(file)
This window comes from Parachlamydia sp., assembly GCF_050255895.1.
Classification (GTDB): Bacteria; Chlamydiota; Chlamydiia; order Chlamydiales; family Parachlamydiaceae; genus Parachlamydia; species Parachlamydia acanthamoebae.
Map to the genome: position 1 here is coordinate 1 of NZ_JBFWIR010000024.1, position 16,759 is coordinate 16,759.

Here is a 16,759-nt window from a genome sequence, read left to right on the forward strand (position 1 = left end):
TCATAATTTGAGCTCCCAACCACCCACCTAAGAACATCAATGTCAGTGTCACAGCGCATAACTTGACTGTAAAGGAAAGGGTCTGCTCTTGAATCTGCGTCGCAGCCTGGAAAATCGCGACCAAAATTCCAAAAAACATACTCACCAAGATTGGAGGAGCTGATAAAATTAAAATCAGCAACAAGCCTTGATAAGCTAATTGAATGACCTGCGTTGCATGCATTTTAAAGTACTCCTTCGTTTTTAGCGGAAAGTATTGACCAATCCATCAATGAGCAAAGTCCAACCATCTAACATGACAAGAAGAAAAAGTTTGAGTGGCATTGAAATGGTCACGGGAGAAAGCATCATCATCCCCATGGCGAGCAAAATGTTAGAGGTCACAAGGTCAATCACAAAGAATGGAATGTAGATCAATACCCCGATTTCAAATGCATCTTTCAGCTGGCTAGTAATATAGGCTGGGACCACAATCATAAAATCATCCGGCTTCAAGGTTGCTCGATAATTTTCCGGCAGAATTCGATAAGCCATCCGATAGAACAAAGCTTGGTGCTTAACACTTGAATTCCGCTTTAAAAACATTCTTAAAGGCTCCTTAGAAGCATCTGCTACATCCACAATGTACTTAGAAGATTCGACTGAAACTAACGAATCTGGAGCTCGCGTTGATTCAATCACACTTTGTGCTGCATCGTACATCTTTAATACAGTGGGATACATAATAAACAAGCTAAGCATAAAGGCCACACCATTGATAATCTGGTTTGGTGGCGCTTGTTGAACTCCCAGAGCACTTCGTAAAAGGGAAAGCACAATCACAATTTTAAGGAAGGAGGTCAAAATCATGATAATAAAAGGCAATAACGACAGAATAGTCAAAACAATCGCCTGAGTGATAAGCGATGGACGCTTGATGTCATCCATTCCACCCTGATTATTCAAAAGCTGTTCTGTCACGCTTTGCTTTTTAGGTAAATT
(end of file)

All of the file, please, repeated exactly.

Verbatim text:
This window comes from Parachlamydia sp., assembly GCF_050255895.1.
Classification (GTDB): Bacteria; Chlamydiota; Chlamydiia; order Chlamydiales; family Parachlamydiaceae; genus Parachlamydia; species Parachlamydia acanthamoebae.
Map to the genome: position 1 here is coordinate 1 of NZ_JBFWIR010000024.1, position 16,759 is coordinate 16,759.

Here is a 16,759-nt window from a genome sequence, read left to right on the forward strand (position 1 = left end):
TCATAATTTGAGCTCCCAACCACCCACCTAAGAACATCAATGTCAGTGTCACAGCGCATAACTTGACTGTAAAGGAAAGGGTCTGCTCTTGAATCTGCGTCGCAGCCTGGAAAATCGCGACCAAAATTCCAAAAAACATACTCACCAAGATTGGAGGAGCTGATAAAATTAAAATCAGCAACAAGCCTTGATAAGCTAATTGAATGACCTGCGTTGCATGCATTTTAAAGTACTCCTTCGTTTTTAGCGGAAAGTATTGACCAATCCATCAATGAGCAAAGTCCAACCATCTAACATGACAAGAAGAAAAAGTTTGAGTGGCATTGAAATGGTCACGGGAGAAAGCATCATCATCCCCATGGCGAGCAAAATGTTAGAGGTCACAAGGTCAATCACAAAGAATGGAATGTAGATCAATACCCCGATTTCAAATGCATCTTTCAGCTGGCTAGTAATATAGGCTGGGACCACAATCATAAAATCATCCGGCTTCAAGGTTGCTCGATAATTTTCCGGCAGAATTCGATAAGCCATCCGATAGAACAAAGCTTGGTGCTTAACACTTGAATTCCGCTTTAAAAACATTCTTAAAGGCTCCTTAGAAGCATCTGCTACATCCACAATGTACTTAGAAGATTCGACTGAAACTAACGAATCTGGAGCTCGCGTTGATTCAATCACACTTTGTGCTGCATCGTACATCTTTAATACAGTGGGATACATAATAAACAAGCTAAGCATAAAGGCCACACCATTGATAATCTGGTTTGGTGGCGCTTGTTGAACTCCCAGAGCACTTCGTAAAAGGGAAAGCACAATCACAATTTTAAGGAAGGAGGTCAAAATCATGATAATAAAAGGCAATAACGACAGAATAGTCAAAACAATCGCCTGAGTGATAAGCGATGGACGCTTGATGTCATCCATTCCACCCTGATTATTCAAAAGCTGTTCTGTCACGCTTTGCTTTTTAGGTAAATT